I first knew I wanted to be a dentist when I was 10 years old, after a traumatic bicycle accident led me to the local dentist’s office and I received the care I needed from a kind and experienced provider. Now, as a recent graduate of Oregon Health and Science University’s School of Dentistry, I’m able to make this same type of difference in my patients’ lives, and to do so as a trusted health care provider in a rural community.
As Oregon lawmakers debate health care — and oral health care — during the 2017 legislative session, it’s critical they are aware of some of the key challenges and solutions helping to address them in rural parts of the state.
I am the only dentist in the small town of Riddle. The decision to practice in a rural area is not an easy one. There are fewer people — translating to fewer patients overall — and fewer who view dental care as a health necessity. Paying off debt from student loans is also more difficult in rural areas. My student debt was a huge factor for me in deciding where I would practice.
Luckily, Oregon has some programs in place to help more dentists practice in rural parts of our state, including loan repayment programs as well as loan forgiveness offered through Scholars for a Healthy Oregon. The state’s rural tax credit is another incentive helping more dentists to work in underserved communities.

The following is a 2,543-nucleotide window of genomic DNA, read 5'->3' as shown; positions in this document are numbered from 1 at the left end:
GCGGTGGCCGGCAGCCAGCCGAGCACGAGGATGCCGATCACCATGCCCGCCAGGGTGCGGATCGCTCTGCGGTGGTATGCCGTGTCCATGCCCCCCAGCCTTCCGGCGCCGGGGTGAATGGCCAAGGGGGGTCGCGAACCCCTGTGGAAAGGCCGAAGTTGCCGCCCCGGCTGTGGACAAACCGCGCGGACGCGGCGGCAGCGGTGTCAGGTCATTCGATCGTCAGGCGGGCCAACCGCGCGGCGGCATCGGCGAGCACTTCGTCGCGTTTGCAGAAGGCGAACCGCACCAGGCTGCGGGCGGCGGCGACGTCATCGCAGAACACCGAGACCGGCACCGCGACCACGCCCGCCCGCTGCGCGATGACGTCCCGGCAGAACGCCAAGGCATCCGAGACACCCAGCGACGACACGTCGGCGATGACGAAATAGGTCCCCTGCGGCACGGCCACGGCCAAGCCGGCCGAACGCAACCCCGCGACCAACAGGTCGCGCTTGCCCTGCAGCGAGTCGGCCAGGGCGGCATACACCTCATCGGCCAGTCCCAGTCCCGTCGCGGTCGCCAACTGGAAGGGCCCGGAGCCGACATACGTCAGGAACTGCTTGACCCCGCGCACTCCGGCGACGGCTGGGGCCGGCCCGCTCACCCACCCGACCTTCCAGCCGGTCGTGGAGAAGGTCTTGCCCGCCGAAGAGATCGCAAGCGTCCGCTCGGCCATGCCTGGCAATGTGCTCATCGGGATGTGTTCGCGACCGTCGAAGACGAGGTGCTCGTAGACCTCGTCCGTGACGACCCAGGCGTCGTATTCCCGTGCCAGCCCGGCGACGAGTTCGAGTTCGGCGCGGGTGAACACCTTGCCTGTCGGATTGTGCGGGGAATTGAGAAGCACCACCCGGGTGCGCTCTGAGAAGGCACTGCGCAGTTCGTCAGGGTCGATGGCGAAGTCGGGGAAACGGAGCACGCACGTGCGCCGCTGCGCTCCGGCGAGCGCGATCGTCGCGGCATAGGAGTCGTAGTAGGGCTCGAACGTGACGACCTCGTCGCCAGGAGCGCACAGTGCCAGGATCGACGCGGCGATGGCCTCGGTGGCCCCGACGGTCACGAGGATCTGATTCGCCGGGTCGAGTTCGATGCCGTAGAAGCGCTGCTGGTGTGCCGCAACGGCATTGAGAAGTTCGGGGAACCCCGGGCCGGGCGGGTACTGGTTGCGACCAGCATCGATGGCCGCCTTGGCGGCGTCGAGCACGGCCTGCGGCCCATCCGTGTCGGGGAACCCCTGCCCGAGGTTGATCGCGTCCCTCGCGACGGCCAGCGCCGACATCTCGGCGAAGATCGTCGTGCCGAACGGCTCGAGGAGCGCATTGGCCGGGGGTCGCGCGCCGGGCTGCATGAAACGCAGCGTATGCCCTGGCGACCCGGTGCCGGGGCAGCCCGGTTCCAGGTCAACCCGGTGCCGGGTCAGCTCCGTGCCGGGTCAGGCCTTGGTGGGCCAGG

An eight year old recently came into my office after chipping his teeth. I immediately recalled the feeling I first had when a dentist put me on the path to recovery after that awful bike accident back when I was 10.
When someone needs a professional dentist, it’s essential they have access to one, regardless of how much money they make or where they live. I hope state lawmakers will remember this as they discuss health care in the coming weeks. We must continue supporting programs helping to ensure a licensed dentist is available for all Oregonians, whether they live in a city like Portland or a small town in rural Oregon.